There are two general strategies available to an animal to supply the energy needed for reproduction: income and capital breeding ( Jonsson, 1997 ; Stephens et al. , 2009 ). For income breeders, energy replenishment occurs concurrently with breeding, while capital breeders are fasting, supplying the energy for reproduction from stores accumulated previously ( Jonsson, 1997 ; Stephens et al. , 2009 ). For capital breeders, reproductive effort and success is related to maternal mass, with larger females positively influencing traits such as pregnancy occurrence ( Boyd, 2000 ), lactation length ( Wheatley et al. , 2006 ), milk delivered ( Crocker et al. , 2001 ), offspring weaning mass ( Derocher and Stirling, 1990 ; Bowen et al. , 2001a , 2006 ; Wheatley et al. , 2006 ) and fecundity ( Lockyer, 1986 ; Klanjscek et al. , 2007 ; Miller et al. , 2011 ), whereas the reproductive traits of income breeders are more dependent on the fluctuating environment and food availability ( Bowen et al. , 2001b ). Reproductive success is therefore related to the energy available to be invested into offspring. However, the stored energy of capital breeders is finite, meaning that any increases in energy demands for other processes will reallocate energy away from breeding, with repercussions on reproductive success. Given that these energy stores cannot be replenished until after the breeding season, capital breeders are also vulnerable to exhaustion of their energy reserves before foraging grounds are reached ( Jonsson, 1997 ). If human disturbance affects energy use during the breeding ­season, it would have implications for the reproductive success, growth rates and, ultimately, survival.

Humpback whales, like many large whale species, are at the extreme end of capital breeding. They annually migrate thousands of kilometres between foraging grounds in the polar regions and breeding grounds in the tropics. During this migration the adults are not feeding and therefore rely on energy stores to fuel the 8–9 month journey. In addition, other energetic costs associated with reproduction, breeding and lactation, are incurred over this same time period ( Chittleborough, 1958 ). Increases in energy expenditure therefore have the potential to impact the reproductive success of these animals and their ability to complete the migration cycle before stores are depleted. Disturbance from human activities, such as the presence of boat traffic and seismic survey noise, has been documented to change the behaviour and activity of large whales (e.g. avoidance, Corkeron, 1995 ; Stamation et al. , 2009 ; increased song duration, Miller et al. , 2000 ; and increased swimming speed, Baker and Herman, 1989 ; Au and Green, 2000 ), particularly groups containing females and calves ( Lundquist et al. , 2008 ; Stamation et al. , 2009 ). Higher activity levels may impact reproduction by diverting the limited energy available away from lactation in females or growth in calves. The close association of Australian humpback whales with the coastline during southbound migration exposes whales to high levels of human activities, increasing the likelihood of disturbance on breeding grounds and during their journey towards the Southern Ocean feeding grounds. In Australia, humpback whales are also known to aggregate in sheltered coastal areas to rest during their journey ( Chittleborough, 1953 ; Jenner et al. , 2001 ). The high densities of whales in these areas, where groups contain a high proportion of females with calves ( McCauley et al. , 2000 ; Braithwaite et al. , 2012 ), also increases the likelihood of encounters between whales and human activities and, thus, the number of whales that may be affected. While local disturbances to behaviour may seem minor, the costs of repeated disruptions may accumulate over the long journey, collectively having a major impact on the energy stores of the whales. Furthermore, whales may be more vulnerable to increases in energy use during those periods of resting, where energy conservation appears to be important in habitat selection ( Whitehead and Moore, 1982 ; Felix and Botero-Acosta, 2011 ).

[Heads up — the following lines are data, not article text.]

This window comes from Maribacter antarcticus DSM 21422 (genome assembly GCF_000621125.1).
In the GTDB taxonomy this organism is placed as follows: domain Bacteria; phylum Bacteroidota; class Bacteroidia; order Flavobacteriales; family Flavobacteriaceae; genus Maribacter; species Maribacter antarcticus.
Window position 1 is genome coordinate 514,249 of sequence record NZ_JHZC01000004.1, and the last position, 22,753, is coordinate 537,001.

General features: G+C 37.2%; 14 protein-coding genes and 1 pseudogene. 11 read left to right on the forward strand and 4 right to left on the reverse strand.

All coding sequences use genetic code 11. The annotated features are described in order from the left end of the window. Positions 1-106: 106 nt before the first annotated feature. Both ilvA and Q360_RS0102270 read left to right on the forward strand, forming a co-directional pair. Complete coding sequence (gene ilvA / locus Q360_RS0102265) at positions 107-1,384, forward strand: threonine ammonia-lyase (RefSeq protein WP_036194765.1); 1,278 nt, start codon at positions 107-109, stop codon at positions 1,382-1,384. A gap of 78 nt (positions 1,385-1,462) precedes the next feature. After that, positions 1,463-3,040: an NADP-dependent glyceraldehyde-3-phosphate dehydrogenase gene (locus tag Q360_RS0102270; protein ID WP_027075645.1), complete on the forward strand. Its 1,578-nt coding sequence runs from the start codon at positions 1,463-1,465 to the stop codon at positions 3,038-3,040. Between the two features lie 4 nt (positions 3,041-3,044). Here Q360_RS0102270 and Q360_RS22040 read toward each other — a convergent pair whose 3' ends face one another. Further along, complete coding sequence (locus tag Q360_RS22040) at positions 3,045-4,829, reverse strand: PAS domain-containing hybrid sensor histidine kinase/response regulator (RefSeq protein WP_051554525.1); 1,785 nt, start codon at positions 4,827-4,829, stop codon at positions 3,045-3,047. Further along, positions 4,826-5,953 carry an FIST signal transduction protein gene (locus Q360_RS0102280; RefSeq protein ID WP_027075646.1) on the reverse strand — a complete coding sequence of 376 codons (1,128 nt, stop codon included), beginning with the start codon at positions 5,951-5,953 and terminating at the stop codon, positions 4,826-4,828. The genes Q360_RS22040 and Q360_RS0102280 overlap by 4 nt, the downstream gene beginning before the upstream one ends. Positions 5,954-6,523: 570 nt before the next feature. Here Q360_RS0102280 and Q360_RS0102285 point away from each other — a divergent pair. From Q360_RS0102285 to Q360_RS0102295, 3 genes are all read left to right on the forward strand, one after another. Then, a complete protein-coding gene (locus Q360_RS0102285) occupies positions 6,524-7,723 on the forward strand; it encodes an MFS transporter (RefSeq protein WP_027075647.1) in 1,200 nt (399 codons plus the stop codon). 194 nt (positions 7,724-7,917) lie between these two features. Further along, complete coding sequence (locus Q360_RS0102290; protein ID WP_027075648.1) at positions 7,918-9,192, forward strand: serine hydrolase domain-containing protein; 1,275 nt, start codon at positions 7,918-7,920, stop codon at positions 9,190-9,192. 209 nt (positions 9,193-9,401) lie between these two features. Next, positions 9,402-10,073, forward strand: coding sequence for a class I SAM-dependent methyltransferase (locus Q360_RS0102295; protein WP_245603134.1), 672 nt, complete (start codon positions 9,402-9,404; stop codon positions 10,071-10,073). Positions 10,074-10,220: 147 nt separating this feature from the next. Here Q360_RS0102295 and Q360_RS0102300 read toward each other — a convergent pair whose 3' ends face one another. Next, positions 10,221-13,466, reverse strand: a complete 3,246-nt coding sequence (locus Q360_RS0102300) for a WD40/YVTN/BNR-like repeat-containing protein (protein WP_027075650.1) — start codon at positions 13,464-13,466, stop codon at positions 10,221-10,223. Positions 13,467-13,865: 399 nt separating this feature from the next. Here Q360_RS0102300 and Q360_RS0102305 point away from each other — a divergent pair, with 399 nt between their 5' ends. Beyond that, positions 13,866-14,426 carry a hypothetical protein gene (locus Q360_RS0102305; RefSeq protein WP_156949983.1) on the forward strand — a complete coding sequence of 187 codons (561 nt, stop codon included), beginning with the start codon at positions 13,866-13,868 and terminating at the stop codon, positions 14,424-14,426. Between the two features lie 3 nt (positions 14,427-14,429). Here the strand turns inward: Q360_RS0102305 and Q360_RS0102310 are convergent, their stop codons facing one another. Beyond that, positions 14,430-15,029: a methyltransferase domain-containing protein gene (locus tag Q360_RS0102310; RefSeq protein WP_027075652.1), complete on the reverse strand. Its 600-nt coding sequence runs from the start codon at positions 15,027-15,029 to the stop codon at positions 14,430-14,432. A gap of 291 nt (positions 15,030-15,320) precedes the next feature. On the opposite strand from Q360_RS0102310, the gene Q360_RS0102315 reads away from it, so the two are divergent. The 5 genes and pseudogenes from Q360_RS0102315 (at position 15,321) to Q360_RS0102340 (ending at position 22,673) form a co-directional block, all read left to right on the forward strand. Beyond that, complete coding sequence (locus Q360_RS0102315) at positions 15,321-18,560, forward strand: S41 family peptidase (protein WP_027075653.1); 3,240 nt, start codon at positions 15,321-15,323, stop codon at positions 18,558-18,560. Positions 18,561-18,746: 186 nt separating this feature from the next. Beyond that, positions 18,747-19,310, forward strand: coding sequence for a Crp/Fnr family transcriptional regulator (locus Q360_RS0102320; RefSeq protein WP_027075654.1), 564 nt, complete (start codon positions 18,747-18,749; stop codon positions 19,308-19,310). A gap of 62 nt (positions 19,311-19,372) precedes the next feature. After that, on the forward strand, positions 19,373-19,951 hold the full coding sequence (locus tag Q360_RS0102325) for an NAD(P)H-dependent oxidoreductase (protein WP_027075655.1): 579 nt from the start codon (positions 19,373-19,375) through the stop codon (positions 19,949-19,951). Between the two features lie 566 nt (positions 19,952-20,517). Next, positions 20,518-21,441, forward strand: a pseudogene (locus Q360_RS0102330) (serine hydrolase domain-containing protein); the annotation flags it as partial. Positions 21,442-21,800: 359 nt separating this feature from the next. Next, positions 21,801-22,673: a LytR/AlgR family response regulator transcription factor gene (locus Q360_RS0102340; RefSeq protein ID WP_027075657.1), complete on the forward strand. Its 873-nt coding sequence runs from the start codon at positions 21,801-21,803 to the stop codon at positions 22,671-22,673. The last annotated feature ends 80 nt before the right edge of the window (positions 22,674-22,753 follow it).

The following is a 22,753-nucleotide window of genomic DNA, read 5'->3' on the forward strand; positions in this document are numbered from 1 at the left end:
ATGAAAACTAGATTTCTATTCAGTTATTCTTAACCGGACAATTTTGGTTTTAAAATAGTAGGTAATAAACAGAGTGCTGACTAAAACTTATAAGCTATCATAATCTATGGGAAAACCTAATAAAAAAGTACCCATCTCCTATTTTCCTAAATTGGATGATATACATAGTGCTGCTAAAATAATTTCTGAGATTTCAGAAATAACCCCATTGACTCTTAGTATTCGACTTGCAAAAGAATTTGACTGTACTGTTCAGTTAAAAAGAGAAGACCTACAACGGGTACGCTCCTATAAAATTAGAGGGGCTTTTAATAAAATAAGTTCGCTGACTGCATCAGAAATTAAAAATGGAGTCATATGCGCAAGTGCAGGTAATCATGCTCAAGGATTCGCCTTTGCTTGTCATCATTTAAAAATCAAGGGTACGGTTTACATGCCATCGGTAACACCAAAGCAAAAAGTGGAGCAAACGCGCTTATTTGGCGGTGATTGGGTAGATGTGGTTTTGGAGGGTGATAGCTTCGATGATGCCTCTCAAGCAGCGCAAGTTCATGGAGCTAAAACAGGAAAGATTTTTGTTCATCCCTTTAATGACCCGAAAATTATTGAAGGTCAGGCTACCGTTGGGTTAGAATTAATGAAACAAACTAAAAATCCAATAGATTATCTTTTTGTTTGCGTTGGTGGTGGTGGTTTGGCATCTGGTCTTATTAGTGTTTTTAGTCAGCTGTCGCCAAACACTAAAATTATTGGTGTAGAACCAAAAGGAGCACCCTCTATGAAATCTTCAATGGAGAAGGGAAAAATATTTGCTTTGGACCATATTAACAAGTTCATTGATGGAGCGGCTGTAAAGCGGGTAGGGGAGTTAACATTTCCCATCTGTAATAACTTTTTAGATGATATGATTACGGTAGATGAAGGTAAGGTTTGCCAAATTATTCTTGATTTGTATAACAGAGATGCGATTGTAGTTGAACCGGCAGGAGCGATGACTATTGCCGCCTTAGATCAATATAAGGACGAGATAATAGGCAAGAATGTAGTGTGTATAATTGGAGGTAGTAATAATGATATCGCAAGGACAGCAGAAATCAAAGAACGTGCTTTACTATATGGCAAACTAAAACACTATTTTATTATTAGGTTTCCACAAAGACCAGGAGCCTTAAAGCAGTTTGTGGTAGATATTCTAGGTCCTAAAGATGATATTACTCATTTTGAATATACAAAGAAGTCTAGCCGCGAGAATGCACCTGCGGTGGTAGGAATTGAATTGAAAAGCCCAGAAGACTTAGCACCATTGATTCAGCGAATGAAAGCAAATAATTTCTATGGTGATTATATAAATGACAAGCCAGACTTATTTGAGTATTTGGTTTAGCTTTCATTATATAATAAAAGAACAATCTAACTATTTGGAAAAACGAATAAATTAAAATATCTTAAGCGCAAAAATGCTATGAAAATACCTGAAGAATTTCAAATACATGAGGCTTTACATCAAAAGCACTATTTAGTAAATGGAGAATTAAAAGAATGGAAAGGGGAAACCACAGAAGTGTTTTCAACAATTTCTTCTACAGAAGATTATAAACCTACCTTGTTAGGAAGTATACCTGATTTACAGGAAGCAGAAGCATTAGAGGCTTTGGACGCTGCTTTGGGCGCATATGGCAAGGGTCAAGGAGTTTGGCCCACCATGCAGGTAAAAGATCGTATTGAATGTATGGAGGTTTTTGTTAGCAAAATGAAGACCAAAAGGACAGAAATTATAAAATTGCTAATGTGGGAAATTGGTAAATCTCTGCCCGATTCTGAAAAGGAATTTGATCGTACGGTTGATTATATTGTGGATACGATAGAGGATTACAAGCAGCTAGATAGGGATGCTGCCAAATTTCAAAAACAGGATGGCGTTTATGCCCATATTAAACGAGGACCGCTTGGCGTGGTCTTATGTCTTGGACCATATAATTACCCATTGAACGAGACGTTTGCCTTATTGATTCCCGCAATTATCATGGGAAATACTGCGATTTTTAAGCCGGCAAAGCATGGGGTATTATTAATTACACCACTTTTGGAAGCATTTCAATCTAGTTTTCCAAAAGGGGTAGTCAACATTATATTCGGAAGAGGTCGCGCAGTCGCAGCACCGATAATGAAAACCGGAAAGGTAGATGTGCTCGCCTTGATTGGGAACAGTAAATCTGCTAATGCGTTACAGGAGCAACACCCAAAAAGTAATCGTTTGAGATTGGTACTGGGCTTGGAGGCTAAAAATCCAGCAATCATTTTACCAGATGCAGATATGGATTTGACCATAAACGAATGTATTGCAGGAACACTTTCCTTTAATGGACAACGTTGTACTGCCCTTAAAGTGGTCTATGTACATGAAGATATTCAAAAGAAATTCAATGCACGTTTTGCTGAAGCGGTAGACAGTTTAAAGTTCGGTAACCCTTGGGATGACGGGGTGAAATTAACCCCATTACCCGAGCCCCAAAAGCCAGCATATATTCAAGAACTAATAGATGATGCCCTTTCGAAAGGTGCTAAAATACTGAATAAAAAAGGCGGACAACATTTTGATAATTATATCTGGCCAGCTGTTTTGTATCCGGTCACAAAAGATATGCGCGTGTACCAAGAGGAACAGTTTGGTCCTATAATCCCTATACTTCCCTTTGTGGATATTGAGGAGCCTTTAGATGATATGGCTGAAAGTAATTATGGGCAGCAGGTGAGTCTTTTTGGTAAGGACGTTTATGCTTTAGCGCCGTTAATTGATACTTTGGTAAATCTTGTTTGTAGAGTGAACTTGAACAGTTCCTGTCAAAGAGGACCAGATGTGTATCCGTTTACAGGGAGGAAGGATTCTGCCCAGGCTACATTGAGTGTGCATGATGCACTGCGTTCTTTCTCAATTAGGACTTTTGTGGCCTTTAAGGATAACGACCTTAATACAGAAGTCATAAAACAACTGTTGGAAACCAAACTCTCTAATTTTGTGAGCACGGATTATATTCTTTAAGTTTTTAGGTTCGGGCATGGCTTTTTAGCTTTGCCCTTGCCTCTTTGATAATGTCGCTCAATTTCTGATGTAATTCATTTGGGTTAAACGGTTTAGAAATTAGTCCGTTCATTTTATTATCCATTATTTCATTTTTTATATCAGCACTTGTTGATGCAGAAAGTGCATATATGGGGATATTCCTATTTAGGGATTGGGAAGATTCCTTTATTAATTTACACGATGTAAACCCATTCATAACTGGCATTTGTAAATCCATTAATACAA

In this study, we develop a bioenergetic model for migrating humpback whales. This model is first used to understand migration strategies under varying swimming speeds and resting vs. travelling scenarios, where the optimal strategy is defined as that which minimizes energy expenditure. We focus on lactating females in the optimal migration simulations, because they expend more energy compared with other life stages or sexes ( Lockyer, 1986 ; Fortune et al. , 2013 ). We then simulate disturbance to whales through two drivers: increased swimming speed to mimic increased activity, and increased distance travelled to mimic diversion from the typical migration route through displacement. Changes to the growth rates of calves are assessed under these two disturbance scenarios. Energy is a valuable and finite resource for humpback whales, required to support survival and reproduction. It is therefore crucial to understand how disturbances along the migration route may disrupt optimal energy use and impact fitness and reproduction.

Materials and methods

We modelled the period of migration between departure from the calving grounds until arrival at the foraging ground, ­covering a period of ∼3 months ( Chittleborough, 1965 ; Jenner et al. , 2001 ). For humpback whales migrating along the west Australian coast, this equates to a journey of ∼8500 km over 90 days, during which a young calf accompanies a female. This 90 day time period reflects a very early period in the life of calves, which are likely to be only a few weeks old when migration begins, given the temporal movements recorded for this population ( Jenner et al. , 2001 ).

The energy use of a migrating humpback whale was allocated among maintenance, activity, lactation and growth, depending on the age and sex of the whale. An adult male uses energy for maintenance and activity, an adult female uses additional energy in lactation, and a calf uses energy for growth ( Winship et al. , 2002 ; Fortune et al. , 2013 ). The calculations for each of these components are outlined in the f­ollowing sections.